Recessed linear lighting for reception areas at 85 London Wall, London

Boasting a prestigious location in the heart of the City of London, 85 London Wall is in short walking distance to Liverpool Street and Moorgate Station area, which is home to financial, legal and professional companies as well as an excellent range of shops and restaurants.

85 London Wall offers approximately 34,000 sq ft of office space over five floors. Last refurbished in 2009, the reception area has recently undergone a dramatic hi-spec revamp, creating a dramatic scheme using darker colours and wooden finishes. The new lighting scheme is subtle, almost invisible, allowing the textures and materials in the space to take the centre stage.

Approached by the interior designers at Generate Studio in February 2017 with a design concept, 299 Lighting have been working closely with their team by providing support with product specification, full lighting design, calculations and working samples.

THE DESIGN CONCEPT FOR THE RECEPTION AREA WAS:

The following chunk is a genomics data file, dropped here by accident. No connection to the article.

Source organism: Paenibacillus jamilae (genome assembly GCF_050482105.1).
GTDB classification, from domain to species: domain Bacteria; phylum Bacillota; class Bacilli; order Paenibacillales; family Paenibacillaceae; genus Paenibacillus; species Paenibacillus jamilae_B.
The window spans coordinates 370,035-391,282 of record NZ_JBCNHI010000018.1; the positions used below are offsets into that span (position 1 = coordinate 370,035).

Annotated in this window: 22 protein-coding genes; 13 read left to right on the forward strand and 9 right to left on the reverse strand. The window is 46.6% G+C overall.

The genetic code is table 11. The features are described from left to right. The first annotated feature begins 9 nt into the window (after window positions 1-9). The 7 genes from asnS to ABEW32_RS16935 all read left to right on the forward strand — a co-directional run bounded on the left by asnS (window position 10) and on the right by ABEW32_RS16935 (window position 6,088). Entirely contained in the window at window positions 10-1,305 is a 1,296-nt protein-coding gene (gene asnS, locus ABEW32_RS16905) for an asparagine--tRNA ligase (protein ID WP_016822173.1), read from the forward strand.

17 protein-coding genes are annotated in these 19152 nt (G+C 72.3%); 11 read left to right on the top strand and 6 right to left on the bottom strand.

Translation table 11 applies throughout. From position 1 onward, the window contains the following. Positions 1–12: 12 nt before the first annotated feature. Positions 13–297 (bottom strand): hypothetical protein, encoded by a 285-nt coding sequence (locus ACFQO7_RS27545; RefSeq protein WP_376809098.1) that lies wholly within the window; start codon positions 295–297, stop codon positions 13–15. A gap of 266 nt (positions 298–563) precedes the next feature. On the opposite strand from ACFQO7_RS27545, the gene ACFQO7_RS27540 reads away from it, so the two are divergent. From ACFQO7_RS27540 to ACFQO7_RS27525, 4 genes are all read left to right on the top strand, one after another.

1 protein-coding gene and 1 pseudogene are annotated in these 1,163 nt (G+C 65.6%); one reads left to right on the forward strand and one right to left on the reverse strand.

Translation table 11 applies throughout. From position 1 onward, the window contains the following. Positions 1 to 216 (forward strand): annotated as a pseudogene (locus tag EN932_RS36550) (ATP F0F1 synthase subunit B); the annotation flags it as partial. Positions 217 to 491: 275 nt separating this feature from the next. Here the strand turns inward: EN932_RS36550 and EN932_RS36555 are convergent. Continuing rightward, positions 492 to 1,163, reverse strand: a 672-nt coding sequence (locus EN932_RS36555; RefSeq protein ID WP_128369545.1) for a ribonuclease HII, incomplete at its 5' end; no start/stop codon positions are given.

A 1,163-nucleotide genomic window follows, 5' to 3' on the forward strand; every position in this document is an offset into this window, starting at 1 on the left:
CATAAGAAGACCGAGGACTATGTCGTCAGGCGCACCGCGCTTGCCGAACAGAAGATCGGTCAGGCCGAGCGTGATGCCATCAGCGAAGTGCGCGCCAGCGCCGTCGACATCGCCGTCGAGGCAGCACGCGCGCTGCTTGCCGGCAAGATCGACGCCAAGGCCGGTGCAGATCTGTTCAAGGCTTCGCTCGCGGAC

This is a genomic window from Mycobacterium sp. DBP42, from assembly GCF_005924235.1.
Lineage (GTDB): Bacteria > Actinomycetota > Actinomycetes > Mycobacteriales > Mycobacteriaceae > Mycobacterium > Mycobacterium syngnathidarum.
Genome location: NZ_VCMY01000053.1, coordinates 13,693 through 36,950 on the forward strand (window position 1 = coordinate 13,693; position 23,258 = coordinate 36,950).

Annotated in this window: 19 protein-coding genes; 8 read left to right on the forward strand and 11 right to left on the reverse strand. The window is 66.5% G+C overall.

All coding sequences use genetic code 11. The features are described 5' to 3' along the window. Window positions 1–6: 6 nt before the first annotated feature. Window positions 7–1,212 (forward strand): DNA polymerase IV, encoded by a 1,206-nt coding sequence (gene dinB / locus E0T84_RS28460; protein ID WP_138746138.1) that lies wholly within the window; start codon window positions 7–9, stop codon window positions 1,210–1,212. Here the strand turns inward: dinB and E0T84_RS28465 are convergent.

Clean aesthetics achieved through concealed lighting that would blend into the feature timber construction.

To achieve this design brief, the Hunter Flex system from Intra lighting was specified. Several Hunter Flex profiles in 6m and 4.8m length with a mix of blank sections and LED spots have been used to achieve the desired effect. The 100 mm wide Hunter Flex profile sits inside the timber rafts. To keep the design uniform, some profiles have been recessed into the plasterboard in the main reception and circulation areas.

The Hunter flex is a flexible linear lighting system offering the designer the freedom of adding lit and blank modules, adjustable single or double spots, loudspeaker covers or even diffusers for air-conditioning units. It’s a perfect solution for large architectural joinery details.

The refurbishment of the reception area was completed over a five week period whilst keeping the area fully operational.

The result is a dramatic scheme enhancing the contemporary look and feel of the space through architectural lighting